In 2018, the Vatican defrocked cardinal Theodore McCarrick who was eventually convicted of sexual abuse of minors and adults – aggravated by the abuse of power – and solicitation in the confessional. After two years of careful internal investigation, the report was published on November 10, 2020 by the Vatican Secretariat of State which spanning the years 1930 to 2017 and addresses how McCarrick’s sexual misconduct was overlooked and how he was able to rise in the ranks of the Church. The stunning report is a detailed account of how McCarrick grew in power and prestige while rumors and some written evidence of his sexual misconduct did not receive proper investigation. The report is a sorrowful and embarrassing story for the Catholic Church. It puts much attention on Pope John Paul II when McCarrick began gaining stature. In his career, McCarrick had been passed up in the past for major postings because of accusations and rumors against him. In 1999 John Paul II was told that McCarrick shared a bed with young seminarians whom he had authority over. However, John Paul II rejected those allegations and was apparently convinced by a personal letter from McCarrick denying that he had ever had “sexual relations with any person.” At that time, the Church considered sex by priests with other adult men to be sinful but not as grave a sin as abuse of a minor. The Church had not yet really identified how adult seminarians could be victims of a more powerful cleric in charge of their careers. The Pope was successfully deceived by McCarrick and was made archbishop of Washington D.C., a huge career jump. In the report there were attempts made to explain that unwise John Paul II’s decision. Four U.S. bishops were asked if they knew of any moral weakness shown by McCarrick. Three of the four bishops gave inaccurate and incomplete information to the Pope. The fourth- Bishop Edward Hughes said allegations against McCarrick “came from priests who were guilty of their own moral lapses.” The report describes how John Paul II and McCarrick might have also become friendly while sharing time on overseas trips. Also Pope John Paul II was aware from his native county of communist Poland how sometimes smear campaigns were conducted against priests. The McCarrick report goes on to describes how the next pope – Benedick XVI tried to quietly handle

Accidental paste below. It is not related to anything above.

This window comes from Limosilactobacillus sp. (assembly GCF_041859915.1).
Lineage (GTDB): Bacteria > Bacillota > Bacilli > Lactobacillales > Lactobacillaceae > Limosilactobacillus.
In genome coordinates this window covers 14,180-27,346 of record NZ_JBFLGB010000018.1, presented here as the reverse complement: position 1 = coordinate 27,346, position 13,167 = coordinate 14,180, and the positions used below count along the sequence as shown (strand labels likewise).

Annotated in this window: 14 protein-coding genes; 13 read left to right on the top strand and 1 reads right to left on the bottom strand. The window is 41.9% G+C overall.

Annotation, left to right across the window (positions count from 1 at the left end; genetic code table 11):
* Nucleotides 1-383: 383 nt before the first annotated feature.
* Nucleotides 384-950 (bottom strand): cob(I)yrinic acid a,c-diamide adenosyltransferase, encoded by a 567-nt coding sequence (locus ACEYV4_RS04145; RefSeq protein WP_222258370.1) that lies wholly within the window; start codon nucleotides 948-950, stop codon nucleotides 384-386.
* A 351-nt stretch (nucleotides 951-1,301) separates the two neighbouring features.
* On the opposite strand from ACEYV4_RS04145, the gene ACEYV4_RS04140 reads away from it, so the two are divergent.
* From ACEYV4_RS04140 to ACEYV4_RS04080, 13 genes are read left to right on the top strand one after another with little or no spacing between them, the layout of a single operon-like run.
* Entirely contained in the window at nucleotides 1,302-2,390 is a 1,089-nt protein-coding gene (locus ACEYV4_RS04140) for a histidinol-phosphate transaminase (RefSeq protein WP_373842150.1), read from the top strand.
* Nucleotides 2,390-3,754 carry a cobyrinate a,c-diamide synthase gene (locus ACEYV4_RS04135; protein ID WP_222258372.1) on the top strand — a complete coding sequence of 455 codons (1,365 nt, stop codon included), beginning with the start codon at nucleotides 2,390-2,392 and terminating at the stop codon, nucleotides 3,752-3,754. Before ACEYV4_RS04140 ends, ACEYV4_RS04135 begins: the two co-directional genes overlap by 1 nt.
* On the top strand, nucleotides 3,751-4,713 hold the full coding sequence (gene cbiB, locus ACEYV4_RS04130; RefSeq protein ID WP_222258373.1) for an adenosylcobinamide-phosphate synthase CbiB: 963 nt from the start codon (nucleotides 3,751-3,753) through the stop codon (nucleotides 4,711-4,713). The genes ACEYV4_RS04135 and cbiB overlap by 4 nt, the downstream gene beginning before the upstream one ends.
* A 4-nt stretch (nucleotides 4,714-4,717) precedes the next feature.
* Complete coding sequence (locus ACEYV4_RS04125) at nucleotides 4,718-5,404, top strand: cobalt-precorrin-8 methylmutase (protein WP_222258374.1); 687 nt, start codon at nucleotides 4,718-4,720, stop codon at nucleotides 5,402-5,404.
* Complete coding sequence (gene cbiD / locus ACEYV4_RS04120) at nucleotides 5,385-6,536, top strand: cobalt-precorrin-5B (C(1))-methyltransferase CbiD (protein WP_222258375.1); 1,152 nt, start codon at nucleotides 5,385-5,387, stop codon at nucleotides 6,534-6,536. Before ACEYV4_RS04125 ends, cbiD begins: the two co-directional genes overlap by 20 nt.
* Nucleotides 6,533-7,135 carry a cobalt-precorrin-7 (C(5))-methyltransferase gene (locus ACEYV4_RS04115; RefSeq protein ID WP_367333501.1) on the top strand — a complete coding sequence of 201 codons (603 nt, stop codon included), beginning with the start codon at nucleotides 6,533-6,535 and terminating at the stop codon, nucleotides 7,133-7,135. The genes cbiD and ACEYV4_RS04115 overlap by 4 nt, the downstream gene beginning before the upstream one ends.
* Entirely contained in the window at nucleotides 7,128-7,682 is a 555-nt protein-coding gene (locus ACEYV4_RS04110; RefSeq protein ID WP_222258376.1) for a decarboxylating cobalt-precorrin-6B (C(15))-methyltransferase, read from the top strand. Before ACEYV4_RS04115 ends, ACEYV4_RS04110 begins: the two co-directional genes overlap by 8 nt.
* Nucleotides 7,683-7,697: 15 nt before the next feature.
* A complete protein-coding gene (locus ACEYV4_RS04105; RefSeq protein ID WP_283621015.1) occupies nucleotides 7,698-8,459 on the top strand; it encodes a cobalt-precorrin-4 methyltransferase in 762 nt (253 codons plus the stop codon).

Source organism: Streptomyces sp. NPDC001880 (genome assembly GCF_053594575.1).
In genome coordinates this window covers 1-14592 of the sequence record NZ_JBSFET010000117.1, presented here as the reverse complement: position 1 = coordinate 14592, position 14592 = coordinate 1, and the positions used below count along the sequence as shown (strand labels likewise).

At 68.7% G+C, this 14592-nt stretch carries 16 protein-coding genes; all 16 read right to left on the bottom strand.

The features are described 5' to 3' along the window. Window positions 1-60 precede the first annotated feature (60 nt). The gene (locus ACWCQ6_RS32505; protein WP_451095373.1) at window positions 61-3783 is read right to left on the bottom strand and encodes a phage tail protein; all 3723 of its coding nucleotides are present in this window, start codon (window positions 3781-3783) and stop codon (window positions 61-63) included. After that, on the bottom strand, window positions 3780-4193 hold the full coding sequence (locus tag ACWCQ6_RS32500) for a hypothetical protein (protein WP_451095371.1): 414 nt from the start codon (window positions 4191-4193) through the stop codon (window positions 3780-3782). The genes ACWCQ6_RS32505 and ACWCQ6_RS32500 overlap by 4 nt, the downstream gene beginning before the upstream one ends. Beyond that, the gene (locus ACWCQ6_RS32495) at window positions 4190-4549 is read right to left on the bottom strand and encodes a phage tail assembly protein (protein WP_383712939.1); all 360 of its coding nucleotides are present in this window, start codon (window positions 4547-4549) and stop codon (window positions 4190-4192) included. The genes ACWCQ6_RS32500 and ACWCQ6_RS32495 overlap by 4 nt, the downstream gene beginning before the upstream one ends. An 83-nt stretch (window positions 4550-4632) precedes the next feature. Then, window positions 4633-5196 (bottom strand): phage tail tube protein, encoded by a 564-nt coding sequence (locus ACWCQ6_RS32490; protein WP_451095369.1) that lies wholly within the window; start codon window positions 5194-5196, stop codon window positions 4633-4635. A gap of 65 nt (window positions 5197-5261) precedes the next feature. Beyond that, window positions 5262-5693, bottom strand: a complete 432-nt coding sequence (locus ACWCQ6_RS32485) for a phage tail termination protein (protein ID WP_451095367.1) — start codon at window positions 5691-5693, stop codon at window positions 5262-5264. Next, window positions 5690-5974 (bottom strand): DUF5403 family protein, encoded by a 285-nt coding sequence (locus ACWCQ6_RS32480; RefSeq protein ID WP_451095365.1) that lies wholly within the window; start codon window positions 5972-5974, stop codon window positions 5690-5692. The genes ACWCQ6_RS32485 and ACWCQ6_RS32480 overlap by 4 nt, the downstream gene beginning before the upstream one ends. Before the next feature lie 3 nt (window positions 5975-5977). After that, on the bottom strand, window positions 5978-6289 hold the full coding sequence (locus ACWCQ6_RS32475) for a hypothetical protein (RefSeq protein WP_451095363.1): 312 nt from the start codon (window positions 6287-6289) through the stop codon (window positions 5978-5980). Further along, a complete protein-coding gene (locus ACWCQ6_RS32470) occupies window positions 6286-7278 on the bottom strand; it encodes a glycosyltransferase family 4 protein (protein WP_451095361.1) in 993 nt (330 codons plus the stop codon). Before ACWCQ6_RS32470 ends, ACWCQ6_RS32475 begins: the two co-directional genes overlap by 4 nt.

the then Cardinal McCarrick and keep his sexual misconduct out of the public spotlight. From 2005 to 2013 the Vatican was indecisive when receiving new details on McCarrick from a priest and from two memos from Archbishop Carlo Maria Viganó in 2006 and 2008 warning about the potential of a possible scandal. Pope Benedick XVI made the decision not to levy overt penalties on McCarrick but instead to appeal to his “conscience and ecclesial spirit” and to reduce his travel in the church’s name. McCarrick generally ignored Benedick’s requests